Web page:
6. Gold Coin Proves 'Fake' Roman Emperor was Real - Ancient News Until today, I had never heard of a Roman Emperor called Sponsian, so was surprised to read "news" about him. https://www.bbc.com/news/science-environment-63636641 The face of Sponsian the first, who was purged from history by experts in the nineteenth century. Researchers have now established that he was a lost Roman emperor. By Pallab Ghosh Science correspondent An ancient gold coin proves that a third century Roman emperor written out of history as a fictional character really did exist, scientists say. The coin bearing the name of Sponsian and his portrait was found more than 300 years ago in Transylvania, once a far-flung outpost of the Roman empire. Believed to be a fake, it had been locked away in a museum cupboard. Now scientists say scratch marks visible under a microscope prove that it was in circulation 2,000 years ago. Prof Paul Pearson University College London, who led the research, told BBC News that he was astonished by the discovery. "What we have found is an emperor. He was a figure thought to have been a fake and written off by the experts. "But we think he was real and that he had a role in history." The ruins of the Roman fort which was headquarters of the Roman military in Transylvania from where Sponsian ruled. The coin at the centre of the story was among a small hoard discovered in 1713. It was thought to have been a genuine Roman coin until the mid-19th century, when experts suspected that they might have been produced by forgers of the time, because of their crude design. The final blow came in 1863 when Henry Cohen, the leading coin expert of the time at the BibliothΓ¨que Nationale de France, considered the problem for his great catalogue of Roman coins. He said that they were not only 'modern' fakes, but poorly made and "ridiculously imagined". Other specialists agreed and to this day Sponsian has been dismissed in scholarly catalogues. But Prof Pearson suspected otherwise when he saw photographs of the coin while researching for a book about the history of the Roman empire. He could make out scratches on its surface that he thought might have been produced by the coin being in circulation. He contacted the Hunterian Museum at Glasgow University where the coin had been kept locked away in a cupboard along with three others from the original hoard, and asked if he could work with the researchers there. They examined all four coins under a powerful microscope and confirmed in the journal, PLOS 1, that there really were scratches, and the patterns were consistent with them being jingled around in purses. A chemical analysis also showed that the coins had been buried in soil for hundreds of years, according to Jesper Ericsson, who is the museum's curator of coins and worked with Prof Pearson on the project. Under a powerful microscope, researchers saw scratch marks caused by the coins being in circulation The researchers now have to answer the question, who was Sponsian? The researchers believe that he was a military commander who was forced to crown himself as emperor of the most distant and difficult to defend province of the Roman empire, called Dacia. Archaeological studies have established that Dacia was cut off from the rest of the Roman empire in around 260 AD. There was a pandemic, civil war and the empire was fragmenting. Surrounded by enemies and cut off from Rome, Sponsian likely assumed supreme command during a period of chaos and civil war, protecting the military and civilian population of Dacia until order was restored, and the province evacuated between 271 AD and 275 AD, according to Jesper Ericsson. "Our interpretation is that he was in charge to maintain control of the military and of the civilian population because they were surrounded and completely cut off," he said. "In order to create a functioning economy in the province they decided to mint their own coins." This theory would explain why the coins are unlike those from Rome. "They may not have known who the actual emperor was because there was civil war," says Prof Pearson. "But what they needed was a supreme military commander in the absence of real power from Rome. He took command at a period when command was needed." Once the researchers had established that the coins were authentic, and that they had discovered what they believed to be a lost Roman emperor, they alerted researchers at the Brukenthal Museum in Sibiu in Transylvania, which also has a Sponsian coin. It was part of the bequest of Baron Samuel von Brukenthal, the Habsburg Governor of Transylvania. The Baron was studying the coin at the time of his death and the story goes that the last thing he did was to write a note saying "genuine". The coin was locked away in a cupboard at the Hunterian Museum because it was thought to have been a fake The specialists at the Brukenthal museum had classified their coin as an historic fake, as had everyone else. But they changed their minds when they saw the UK research. The discovery is of particular interest for the history of Transylvania and Romania, according to the interim manager of the Brukenthal National Museum, Alexandru Constantin ChituΘ›Δƒ. "For the history of Transylvania and Romania in particular, but also for the history of Europe in general, if these results are accepted by the scientific community, they will mean the addition of another important historical figure in our history," he said. The coins are on display at the Hunterian Museum in Glasgow. I was thinking I need to undertake a trip to Transylvania, which left me wondering about the language barrier, now it seems like a rather more mundane trip to Glasgow, which may or may not make much difference to the language problem. 😎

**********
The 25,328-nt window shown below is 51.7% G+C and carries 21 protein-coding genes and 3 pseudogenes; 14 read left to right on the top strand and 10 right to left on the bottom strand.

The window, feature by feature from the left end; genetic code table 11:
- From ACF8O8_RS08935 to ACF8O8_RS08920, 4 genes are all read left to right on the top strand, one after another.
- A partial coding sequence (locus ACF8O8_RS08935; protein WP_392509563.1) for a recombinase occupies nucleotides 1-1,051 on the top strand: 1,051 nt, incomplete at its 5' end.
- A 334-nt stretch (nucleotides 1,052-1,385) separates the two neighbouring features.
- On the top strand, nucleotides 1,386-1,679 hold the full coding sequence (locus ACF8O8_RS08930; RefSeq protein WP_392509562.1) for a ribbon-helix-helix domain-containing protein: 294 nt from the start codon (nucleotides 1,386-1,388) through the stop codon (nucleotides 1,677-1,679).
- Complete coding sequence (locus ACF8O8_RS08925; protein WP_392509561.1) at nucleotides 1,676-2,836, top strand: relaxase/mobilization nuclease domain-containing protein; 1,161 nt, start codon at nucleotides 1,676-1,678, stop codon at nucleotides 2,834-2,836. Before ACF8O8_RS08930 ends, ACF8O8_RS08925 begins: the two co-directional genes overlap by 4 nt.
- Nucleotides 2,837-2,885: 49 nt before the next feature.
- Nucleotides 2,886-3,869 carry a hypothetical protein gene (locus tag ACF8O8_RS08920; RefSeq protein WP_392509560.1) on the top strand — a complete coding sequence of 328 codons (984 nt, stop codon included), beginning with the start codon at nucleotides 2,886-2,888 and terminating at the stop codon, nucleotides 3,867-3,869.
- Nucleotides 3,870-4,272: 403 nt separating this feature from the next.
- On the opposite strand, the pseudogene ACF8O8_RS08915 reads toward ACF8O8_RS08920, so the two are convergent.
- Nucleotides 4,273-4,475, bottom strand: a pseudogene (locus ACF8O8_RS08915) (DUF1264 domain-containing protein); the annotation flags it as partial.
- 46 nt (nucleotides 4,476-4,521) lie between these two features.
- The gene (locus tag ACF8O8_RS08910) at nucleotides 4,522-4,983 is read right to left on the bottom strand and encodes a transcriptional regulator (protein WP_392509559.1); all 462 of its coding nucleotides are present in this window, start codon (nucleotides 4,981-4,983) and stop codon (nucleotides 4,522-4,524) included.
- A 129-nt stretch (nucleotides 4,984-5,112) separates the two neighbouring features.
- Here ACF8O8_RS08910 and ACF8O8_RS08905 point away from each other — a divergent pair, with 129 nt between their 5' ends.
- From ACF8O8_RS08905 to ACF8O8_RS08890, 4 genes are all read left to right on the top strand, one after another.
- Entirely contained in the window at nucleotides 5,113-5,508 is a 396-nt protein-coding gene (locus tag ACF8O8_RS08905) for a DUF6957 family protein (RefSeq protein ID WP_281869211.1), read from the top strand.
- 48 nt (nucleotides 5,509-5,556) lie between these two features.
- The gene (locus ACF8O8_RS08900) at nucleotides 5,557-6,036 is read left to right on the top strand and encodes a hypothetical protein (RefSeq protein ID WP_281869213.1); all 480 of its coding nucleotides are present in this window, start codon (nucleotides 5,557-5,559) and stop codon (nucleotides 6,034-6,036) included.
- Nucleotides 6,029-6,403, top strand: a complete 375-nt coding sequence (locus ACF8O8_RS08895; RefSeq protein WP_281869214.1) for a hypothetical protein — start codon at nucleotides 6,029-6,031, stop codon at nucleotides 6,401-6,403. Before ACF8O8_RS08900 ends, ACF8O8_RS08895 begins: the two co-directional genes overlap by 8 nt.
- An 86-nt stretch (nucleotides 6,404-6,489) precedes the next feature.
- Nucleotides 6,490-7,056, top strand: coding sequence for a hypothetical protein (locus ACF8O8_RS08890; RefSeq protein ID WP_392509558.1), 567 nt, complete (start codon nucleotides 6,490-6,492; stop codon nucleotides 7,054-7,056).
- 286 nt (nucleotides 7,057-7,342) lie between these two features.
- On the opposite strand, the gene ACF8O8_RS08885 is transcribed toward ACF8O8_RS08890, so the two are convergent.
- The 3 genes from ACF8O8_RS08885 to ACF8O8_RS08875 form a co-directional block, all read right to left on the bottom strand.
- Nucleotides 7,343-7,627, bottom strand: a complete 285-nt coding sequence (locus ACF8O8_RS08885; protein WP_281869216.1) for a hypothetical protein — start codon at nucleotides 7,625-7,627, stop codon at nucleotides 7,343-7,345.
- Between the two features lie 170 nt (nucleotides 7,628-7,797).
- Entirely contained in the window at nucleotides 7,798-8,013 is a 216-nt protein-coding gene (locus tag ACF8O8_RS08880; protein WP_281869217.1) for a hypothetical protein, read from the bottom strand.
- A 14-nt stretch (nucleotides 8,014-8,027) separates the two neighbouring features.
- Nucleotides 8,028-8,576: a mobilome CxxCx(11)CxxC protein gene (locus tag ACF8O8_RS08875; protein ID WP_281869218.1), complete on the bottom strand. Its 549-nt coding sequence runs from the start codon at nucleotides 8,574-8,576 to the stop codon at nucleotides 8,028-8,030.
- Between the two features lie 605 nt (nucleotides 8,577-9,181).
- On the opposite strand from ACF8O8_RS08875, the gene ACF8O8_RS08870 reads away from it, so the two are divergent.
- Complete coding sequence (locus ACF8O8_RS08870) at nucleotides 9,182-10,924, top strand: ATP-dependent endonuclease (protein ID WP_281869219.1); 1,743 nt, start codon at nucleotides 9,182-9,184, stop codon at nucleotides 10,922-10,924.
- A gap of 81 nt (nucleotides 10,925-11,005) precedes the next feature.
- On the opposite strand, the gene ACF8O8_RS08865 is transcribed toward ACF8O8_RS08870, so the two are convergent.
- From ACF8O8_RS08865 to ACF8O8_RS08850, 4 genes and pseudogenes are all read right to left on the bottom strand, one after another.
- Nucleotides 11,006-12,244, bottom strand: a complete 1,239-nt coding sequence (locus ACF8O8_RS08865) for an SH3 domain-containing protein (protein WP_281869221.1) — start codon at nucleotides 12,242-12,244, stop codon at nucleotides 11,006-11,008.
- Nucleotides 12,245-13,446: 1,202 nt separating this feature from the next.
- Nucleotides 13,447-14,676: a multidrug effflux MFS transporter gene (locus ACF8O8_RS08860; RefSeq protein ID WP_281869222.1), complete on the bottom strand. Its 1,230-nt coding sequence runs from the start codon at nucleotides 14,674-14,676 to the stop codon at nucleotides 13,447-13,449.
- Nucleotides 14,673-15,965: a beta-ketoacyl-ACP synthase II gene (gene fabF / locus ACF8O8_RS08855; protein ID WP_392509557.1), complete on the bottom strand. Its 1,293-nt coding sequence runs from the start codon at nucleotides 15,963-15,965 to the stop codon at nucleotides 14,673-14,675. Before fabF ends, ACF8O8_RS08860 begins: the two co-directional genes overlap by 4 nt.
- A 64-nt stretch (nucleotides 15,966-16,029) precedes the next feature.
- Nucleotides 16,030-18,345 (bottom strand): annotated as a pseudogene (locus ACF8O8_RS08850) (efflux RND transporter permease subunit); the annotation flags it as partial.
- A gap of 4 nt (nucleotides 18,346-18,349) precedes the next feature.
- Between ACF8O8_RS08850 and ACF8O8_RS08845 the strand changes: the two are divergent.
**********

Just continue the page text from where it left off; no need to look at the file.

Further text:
7. Worth reading: https://www.nme.com/news/gaming-news/game-grading-firm-wata-hit-with-lawsuit-for-manipulating-retro-market-3225137 There are also much other similar stuff, including about Heritage Auctions, and its owner. 😎